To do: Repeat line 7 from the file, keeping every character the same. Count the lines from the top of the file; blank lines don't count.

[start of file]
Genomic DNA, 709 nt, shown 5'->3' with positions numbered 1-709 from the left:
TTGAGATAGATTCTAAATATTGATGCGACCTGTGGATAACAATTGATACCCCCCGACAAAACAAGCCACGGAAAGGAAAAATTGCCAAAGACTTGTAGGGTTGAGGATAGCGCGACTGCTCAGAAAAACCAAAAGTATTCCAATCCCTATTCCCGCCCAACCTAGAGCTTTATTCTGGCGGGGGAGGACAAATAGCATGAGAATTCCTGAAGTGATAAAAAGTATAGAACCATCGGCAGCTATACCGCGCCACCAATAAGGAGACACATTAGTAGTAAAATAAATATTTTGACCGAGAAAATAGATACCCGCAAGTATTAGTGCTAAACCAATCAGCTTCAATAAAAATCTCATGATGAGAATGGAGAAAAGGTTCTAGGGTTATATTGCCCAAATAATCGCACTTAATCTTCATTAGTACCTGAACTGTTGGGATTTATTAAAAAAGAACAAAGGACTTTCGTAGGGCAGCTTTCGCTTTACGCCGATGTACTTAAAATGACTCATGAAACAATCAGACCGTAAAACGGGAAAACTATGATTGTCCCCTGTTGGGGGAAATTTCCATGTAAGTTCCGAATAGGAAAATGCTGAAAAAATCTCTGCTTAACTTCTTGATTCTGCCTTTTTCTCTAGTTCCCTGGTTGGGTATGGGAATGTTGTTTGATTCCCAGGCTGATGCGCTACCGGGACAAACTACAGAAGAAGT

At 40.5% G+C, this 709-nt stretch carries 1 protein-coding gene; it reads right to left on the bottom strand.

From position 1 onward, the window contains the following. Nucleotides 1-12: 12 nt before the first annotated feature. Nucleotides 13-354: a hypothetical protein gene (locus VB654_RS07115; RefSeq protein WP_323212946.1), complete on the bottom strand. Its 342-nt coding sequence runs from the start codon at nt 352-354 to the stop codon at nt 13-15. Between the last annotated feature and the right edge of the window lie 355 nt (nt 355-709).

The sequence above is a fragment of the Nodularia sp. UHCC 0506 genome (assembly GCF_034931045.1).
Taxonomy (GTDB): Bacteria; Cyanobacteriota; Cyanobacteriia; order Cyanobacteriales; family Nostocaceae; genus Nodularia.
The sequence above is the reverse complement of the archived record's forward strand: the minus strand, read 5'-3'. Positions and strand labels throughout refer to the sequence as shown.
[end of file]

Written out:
The sequence above is the reverse complement of the archived record's forward strand: the minus strand, read 5'-3'. Positions and strand labels throughout refer to the sequence as shown.